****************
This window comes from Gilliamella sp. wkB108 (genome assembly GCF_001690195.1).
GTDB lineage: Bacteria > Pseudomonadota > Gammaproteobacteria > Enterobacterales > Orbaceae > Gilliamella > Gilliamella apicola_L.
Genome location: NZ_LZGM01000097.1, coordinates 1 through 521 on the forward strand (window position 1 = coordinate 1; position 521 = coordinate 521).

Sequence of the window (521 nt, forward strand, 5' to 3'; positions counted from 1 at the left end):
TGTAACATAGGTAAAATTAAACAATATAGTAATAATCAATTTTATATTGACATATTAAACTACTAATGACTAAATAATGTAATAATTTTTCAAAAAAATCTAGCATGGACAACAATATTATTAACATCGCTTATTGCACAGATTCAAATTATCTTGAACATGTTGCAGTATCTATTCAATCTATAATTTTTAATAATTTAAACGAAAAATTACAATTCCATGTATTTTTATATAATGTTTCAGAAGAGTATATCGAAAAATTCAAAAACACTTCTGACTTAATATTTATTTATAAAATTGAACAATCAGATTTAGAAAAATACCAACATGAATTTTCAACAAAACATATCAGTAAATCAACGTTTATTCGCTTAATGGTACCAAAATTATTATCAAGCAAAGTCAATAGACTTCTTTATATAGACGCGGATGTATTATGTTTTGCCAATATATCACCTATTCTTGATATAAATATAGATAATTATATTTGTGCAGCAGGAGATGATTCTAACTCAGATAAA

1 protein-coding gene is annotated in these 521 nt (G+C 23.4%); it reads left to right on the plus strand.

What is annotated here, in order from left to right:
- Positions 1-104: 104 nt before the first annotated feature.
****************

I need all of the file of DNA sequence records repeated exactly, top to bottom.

This window comes from Gilliamella sp. wkB108 (genome assembly GCF_001690195.1).
GTDB lineage: Bacteria > Pseudomonadota > Gammaproteobacteria > Enterobacterales > Orbaceae > Gilliamella > Gilliamella apicola_L.
Genome location: NZ_LZGM01000097.1, coordinates 1 through 521 on the forward strand (window position 1 = coordinate 1; position 521 = coordinate 521).

Sequence of the window (521 nt, forward strand, 5' to 3'; positions counted from 1 at the left end):
TGTAACATAGGTAAAATTAAACAATATAGTAATAATCAATTTTATATTGACATATTAAACTACTAATGACTAAATAATGTAATAATTTTTCAAAAAAATCTAGCATGGACAACAATATTATTAACATCGCTTATTGCACAGATTCAAATTATCTTGAACATGTTGCAGTATCTATTCAATCTATAATTTTTAATAATTTAAACGAAAAATTACAATTCCATGTATTTTTATATAATGTTTCAGAAGAGTATATCGAAAAATTCAAAAACACTTCTGACTTAATATTTATTTATAAAATTGAACAATCAGATTTAGAAAAATACCAACATGAATTTTCAACAAAACATATCAGTAAATCAACGTTTATTCGCTTAATGGTACCAAAATTATTATCAAGCAAAGTCAATAGACTTCTTTATATAGACGCGGATGTATTATGTTTTGCCAATATATCACCTATTCTTGATATAAATATAGATAATTATATTTGTGCAGCAGGAGATGATTCTAACTCAGATAAA

1 protein-coding gene is annotated in these 521 nt (G+C 23.4%); it reads left to right on the plus strand.

What is annotated here, in order from left to right:
- Positions 1-104: 104 nt before the first annotated feature.